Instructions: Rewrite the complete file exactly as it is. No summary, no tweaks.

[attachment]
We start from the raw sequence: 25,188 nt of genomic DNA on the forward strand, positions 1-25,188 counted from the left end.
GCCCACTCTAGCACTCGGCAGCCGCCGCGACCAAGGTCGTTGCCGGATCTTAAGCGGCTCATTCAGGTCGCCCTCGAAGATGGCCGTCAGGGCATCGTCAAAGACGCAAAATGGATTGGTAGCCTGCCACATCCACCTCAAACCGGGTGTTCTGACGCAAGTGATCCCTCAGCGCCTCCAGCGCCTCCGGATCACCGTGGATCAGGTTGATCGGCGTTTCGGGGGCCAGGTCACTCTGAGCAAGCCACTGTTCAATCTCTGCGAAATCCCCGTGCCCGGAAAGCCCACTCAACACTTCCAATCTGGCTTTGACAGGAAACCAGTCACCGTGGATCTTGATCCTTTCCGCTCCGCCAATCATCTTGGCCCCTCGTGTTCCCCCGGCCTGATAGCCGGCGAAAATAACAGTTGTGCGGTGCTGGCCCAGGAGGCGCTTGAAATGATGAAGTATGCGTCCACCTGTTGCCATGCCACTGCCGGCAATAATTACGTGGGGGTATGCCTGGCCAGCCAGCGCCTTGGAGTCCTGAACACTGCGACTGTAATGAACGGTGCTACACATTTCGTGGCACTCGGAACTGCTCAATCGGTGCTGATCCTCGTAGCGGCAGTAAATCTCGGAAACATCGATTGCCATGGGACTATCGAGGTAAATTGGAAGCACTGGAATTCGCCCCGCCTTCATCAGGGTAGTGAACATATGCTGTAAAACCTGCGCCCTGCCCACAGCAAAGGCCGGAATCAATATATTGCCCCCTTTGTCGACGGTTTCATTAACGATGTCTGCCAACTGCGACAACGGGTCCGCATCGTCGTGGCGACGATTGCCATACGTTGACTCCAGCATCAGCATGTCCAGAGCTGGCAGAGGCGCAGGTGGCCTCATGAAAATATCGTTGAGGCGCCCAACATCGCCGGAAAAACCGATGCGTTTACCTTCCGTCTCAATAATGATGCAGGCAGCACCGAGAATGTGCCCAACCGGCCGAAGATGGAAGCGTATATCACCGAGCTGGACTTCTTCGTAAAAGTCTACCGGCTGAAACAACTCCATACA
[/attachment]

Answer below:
We start from the raw sequence: 25,188 nt of genomic DNA on the forward strand, positions 1-25,188 counted from the left end.
GCCCACTCTAGCACTCGGCAGCCGCCGCGACCAAGGTCGTTGCCGGATCTTAAGCGGCTCATTCAGGTCGCCCTCGAAGATGGCCGTCAGGGCATCGTCAAAGACGCAAAATGGATTGGTAGCCTGCCACATCCACCTCAAACCGGGTGTTCTGACGCAAGTGATCCCTCAGCGCCTCCAGCGCCTCCGGATCACCGTGGATCAGGTTGATCGGCGTTTCGGGGGCCAGGTCACTCTGAGCAAGCCACTGTTCAATCTCTGCGAAATCCCCGTGCCCGGAAAGCCCACTCAACACTTCCAATCTGGCTTTGACAGGAAACCAGTCACCGTGGATCTTGATCCTTTCCGCTCCGCCAATCATCTTGGCCCCTCGTGTTCCCCCGGCCTGATAGCCGGCGAAAATAACAGTTGTGCGGTGCTGGCCCAGGAGGCGCTTGAAATGATGAAGTATGCGTCCACCTGTTGCCATGCCACTGCCGGCAATAATTACGTGGGGGTATGCCTGGCCAGCCAGCGCCTTGGAGTCCTGAACACTGCGACTGTAATGAACGGTGCTACACATTTCGTGGCACTCGGAACTGCTCAATCGGTGCTGATCCTCGTAGCGGCAGTAAATCTCGGAAACATCGATTGCCATGGGACTATCGAGGTAAATTGGAAGCACTGGAATTCGCCCCGCCTTCATCAGGGTAGTGAACATATGCTGTAAAACCTGCGCCCTGCCCACAGCAAAGGCCGGAATCAATATATTGCCCCCTTTGTCGACGGTTTCATTAACGATGTCTGCCAACTGCGACAACGGGTCCGCATCGTCGTGGCGACGATTGCCATACGTTGACTCCAGCATCAGCATGTCCAGAGCTGGCAGAGGCGCAGGTGGCCTCATGAAAATATCGTTGAGGCGCCCAACATCGCCGGAAAAACCGATGCGTTTACCTTCCGTCTCAATAATGATGCAGGCAGCACCGAGAATGTGCCCAACCGGCCGAAGATGGAAGCGTATATCACCGAGCTGGACTTCTTCGTAAAAGTCTACCGGCTGAAACAACTCCATACA